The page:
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Weekend America on News & Politics


  • Bringing Poetry Home

    Terrance Hayes

    Home is a subject poets have been scribbling about in stanzas since the days of Homer's epic poem "The Odyssey." This year, some poets put their own spin on the topic at City of Asylum Pittsburgh's annual jazz and poetry reading. Two of those poets come from very different places: Liberian-born Patricia Jabbeh Wesley, and native South Carolinian Terrance Hayes.

  • Every Bunk Tells a Story

    Troops Aboard the Walker

    Sometimes the most unlikely places feel like home. There's not much that's warm and cheery about the troopships that took young soldiers to war in Vietnam in the late 1960s. The ships were hot, sweaty and packed with up to 5000 men at once. But some soldiers saw these troopships as a last secure refuge before the uncertainties of war.

  • Conversations with America: Moustafa Bayoumi

    Moustafa Bayoumi

    In Brooklyn, there are several different neighborhoods that have relatively large concentrations of Arab Americans and of Muslim Americans. Probably the most important one is Bay Ridge, Brooklyn. And then the older neighborhood in Brooklyn where there are a lot of Arabs and Muslims would around Atlantic Avenue. They sell a lot of cassette tapes and pamphlets, and there's Chinese food that's halal.

  • After the Projects

    Michael Whitehead

    The Ida B. Wells housing projects on Chicago's South Side opened in 1941, when housing segregation was still legal. By the '70s and '80s, Wells was caught up in the violence and squalor that became synonymous with Chicago public housing. Michael Whitehead's six-story building was no exception.

  • The Tragedy of Stuff

    Moving Sale to honor Maury Duchamp

    Your house becomes your home when you have your stuff in it. But what if you have a lot of stuff? So much that your home starts to feel like a storage unit? That's what happens to people sometimes referred to as hoarders. They collect things and have a hard time organizing them and letting go. Cathy Duchamp was married to someone she prefers to call "chronically disorganized." Here's her story.

  • From Projects to Suburbs

    The Gilbert family on their old porch.

    In the 1970s, the government funded a desegregation plan to move more than 3,500 black families from Chicago to the suburbs. One of those early pioneers was Valencia Morris. She moved to a suburb called Woodridge with her three daughters. Laurie Stern of American RadioWorks picks up the story of one of those daughters 32 years later.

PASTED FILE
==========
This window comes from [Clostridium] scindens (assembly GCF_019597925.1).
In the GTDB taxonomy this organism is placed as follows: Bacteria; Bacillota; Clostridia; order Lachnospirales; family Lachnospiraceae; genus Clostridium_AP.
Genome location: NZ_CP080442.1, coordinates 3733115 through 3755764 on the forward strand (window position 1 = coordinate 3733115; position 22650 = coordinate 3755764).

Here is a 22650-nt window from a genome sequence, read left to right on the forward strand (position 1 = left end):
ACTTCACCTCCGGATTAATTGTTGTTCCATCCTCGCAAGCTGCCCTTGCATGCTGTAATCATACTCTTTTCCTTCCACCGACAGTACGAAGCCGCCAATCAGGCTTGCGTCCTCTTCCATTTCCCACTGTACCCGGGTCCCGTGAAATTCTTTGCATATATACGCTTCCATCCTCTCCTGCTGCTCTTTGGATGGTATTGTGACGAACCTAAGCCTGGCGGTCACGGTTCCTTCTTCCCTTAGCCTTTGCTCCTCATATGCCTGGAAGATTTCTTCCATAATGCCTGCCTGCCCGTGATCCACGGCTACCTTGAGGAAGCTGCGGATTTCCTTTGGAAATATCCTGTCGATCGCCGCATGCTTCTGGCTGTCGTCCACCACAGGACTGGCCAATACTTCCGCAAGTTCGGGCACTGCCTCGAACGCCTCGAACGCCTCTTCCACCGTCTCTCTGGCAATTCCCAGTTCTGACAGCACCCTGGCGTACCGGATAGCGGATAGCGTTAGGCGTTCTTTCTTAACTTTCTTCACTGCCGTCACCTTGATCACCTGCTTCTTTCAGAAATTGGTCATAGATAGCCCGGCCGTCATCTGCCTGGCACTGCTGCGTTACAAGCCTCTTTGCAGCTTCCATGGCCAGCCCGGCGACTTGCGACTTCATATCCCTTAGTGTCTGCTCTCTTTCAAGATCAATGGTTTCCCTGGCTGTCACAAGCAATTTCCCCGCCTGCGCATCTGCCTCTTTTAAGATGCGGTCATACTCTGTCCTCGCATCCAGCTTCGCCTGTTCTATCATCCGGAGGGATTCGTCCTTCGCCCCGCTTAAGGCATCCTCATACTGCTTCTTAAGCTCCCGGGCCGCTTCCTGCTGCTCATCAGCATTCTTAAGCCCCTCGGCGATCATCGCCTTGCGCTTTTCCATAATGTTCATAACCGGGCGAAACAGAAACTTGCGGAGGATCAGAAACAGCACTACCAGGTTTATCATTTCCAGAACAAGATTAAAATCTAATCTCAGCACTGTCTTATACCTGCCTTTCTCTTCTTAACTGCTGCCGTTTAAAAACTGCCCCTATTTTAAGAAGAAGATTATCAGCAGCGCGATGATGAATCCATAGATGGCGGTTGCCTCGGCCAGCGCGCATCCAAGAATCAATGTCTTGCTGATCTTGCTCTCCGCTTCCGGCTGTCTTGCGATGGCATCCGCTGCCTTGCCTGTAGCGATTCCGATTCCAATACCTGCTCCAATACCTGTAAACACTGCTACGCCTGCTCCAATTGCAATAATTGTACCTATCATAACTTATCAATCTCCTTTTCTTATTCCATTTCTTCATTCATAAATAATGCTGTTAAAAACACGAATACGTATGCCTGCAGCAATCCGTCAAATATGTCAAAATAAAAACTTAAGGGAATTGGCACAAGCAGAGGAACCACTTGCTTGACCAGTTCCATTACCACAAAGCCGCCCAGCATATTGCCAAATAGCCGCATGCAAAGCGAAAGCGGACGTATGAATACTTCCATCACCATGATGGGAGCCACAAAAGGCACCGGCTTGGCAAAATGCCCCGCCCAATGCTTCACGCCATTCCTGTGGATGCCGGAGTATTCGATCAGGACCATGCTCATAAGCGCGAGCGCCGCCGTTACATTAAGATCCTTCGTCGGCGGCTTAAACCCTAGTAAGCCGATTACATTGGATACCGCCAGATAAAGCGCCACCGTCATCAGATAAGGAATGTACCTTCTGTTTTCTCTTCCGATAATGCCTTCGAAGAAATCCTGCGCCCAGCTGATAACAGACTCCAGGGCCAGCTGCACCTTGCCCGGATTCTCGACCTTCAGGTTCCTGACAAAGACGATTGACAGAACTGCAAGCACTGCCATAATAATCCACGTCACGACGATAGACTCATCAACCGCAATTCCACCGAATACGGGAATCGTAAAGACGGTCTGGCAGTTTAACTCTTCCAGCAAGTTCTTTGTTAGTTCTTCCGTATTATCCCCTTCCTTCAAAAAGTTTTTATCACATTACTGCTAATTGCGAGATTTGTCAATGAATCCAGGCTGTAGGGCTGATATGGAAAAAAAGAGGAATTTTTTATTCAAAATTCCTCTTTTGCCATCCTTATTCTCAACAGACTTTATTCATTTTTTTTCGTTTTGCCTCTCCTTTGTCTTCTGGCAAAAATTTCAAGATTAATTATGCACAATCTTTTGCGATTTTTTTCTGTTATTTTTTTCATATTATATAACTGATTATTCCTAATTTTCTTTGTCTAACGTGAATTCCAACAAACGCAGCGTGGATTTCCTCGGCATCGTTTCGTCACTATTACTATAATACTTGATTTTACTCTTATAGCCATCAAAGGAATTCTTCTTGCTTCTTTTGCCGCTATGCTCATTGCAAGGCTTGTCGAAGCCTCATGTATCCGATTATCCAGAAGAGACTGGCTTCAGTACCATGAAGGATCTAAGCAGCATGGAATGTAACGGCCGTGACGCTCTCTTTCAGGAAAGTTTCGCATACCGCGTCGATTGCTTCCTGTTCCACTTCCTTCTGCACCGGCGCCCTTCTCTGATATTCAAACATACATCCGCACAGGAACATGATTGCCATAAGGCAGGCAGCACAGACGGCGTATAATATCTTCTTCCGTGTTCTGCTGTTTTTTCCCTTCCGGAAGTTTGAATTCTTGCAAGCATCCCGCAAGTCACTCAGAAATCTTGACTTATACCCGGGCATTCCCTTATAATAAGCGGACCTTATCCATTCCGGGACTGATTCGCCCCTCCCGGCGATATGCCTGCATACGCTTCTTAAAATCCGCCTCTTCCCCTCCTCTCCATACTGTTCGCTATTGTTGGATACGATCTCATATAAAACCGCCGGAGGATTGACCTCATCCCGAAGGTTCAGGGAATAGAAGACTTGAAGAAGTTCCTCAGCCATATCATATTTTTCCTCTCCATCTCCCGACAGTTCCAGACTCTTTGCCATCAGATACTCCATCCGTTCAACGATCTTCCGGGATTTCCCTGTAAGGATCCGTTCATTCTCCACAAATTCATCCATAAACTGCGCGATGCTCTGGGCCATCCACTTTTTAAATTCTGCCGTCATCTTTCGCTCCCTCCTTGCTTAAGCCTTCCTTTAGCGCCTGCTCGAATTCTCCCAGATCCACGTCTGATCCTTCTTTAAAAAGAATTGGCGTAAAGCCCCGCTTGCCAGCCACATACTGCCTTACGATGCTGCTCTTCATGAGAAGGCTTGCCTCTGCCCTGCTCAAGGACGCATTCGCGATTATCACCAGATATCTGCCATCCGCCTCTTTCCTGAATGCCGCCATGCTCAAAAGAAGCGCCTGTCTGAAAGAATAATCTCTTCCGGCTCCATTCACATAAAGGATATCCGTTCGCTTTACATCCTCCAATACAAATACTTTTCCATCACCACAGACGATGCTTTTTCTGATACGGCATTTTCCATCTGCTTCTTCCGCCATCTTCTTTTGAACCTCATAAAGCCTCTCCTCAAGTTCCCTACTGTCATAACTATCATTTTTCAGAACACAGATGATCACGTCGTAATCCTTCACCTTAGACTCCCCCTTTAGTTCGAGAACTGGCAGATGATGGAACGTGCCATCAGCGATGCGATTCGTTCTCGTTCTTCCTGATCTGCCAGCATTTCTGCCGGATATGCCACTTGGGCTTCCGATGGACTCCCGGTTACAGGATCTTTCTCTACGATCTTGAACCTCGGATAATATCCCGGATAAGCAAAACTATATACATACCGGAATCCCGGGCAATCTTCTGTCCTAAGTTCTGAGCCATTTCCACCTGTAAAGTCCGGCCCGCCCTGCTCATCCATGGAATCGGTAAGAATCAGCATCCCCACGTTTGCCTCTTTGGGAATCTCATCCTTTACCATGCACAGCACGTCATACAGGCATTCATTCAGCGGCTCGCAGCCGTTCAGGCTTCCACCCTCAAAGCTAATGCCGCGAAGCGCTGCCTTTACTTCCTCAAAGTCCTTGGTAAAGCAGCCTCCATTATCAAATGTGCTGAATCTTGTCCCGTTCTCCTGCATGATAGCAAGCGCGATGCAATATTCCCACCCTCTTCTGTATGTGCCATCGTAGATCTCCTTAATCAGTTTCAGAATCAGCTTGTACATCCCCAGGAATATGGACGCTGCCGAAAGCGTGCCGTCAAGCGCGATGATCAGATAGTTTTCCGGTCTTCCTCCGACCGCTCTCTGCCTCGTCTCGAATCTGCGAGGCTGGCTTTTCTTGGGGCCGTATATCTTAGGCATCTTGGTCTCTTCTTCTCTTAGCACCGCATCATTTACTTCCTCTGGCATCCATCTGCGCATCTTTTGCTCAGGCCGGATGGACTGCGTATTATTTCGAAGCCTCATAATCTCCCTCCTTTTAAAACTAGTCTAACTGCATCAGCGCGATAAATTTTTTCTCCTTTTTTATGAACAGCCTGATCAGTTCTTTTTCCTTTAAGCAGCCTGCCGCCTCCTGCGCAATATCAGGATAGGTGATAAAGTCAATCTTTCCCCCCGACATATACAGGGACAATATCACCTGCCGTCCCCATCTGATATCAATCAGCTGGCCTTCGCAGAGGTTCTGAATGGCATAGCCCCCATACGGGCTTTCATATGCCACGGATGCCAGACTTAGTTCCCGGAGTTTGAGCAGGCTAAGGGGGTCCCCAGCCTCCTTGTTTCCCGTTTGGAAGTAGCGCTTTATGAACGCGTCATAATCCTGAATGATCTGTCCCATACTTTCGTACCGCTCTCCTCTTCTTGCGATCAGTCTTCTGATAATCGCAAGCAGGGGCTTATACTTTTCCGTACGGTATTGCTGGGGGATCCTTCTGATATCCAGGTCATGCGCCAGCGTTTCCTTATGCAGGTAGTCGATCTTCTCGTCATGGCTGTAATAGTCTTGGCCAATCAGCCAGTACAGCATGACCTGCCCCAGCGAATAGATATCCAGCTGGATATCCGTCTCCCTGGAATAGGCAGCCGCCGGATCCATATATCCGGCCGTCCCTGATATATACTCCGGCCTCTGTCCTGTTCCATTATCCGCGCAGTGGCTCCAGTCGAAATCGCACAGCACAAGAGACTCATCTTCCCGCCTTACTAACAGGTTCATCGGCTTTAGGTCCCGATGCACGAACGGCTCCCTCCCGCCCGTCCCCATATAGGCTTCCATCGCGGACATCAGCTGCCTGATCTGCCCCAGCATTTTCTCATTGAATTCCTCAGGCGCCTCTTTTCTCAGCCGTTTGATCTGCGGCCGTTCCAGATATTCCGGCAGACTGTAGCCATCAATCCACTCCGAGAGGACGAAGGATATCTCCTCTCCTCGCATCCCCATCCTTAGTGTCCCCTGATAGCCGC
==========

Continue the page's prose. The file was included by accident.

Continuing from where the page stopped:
• Homes for No Pay

    Ramiro Mora snaps a chalk line.

    When we think about home, of course, we usually think about houses. The companies that build residential homes rely on Hispanic workers, many of them foreign-born. Much of that work has dried up with the housing bust. There's still work to be found--for less money, and in some cases, no money at all.

  • Saved by a Succulent Garden

    Cacti Flowers in California

    When the fierce Santa Ana winds died down last Tuesday, fire fighters quickly gained control of the huge blazes that left most of Los Angeles, Santa Barbara, Orange and Ventura counties shrouded in smoke last weekend. One of the only surviving houses in a posh Santa Barbara neighborhood was saved, perhaps, by its garden. Ben Adair explains.

  • JFK World

    The Texas Theatre where Oswald was apprehended

    Forty-five years ago this weekend, President John F. Kennedy and his wife Jackie landed at Love Field Airport, got into the presidential limousine, and emerged onto the streets of Dallas. We all know what happened minutes later. It's been nearly half a century, but the world's interest in the JFK assassination has hardly waned. But there's one place where its resonance is oddly muffled: Dallas.

  • Falling Gas Prices

    Gas Prices are Falling

    Gas prices have fallen precipitously since last summer. Great! Or is it? Weekend America host John Moe speaks with Chris Farrell, senior economics correspondent for American Public Media, about what the falling cost of oil means for American consumers.

  • Brazilians Leaving Boston

    Sal e Brasa Delivery Van

    The tough economy hits everyone in America in different ways. But a Pew Hispanic Center report shows that immigrant incomes are falling faster than others. For some, that's tipped the scale, and they're leaving. There is no reliable snapshot of how many immigrants are going home. But in the Boston area, Weekend America's Kara Oehler talked to one immigrant group that's shrinking fast.

  • Survivors of Suicide

    Doug Merrill

    Today is the 10th Annual National Survivors of Suicide Day. For survivors, getting over the grief, anger and the lingering questions left after a suicide can be difficult. Doug Merrill has lived through the suicide of eight people - most of them teens - in the bedroom community of Bowling Green, Ohio, just south of Toledo. Weekend America's Desiree Cooper went to hear his story of survival.

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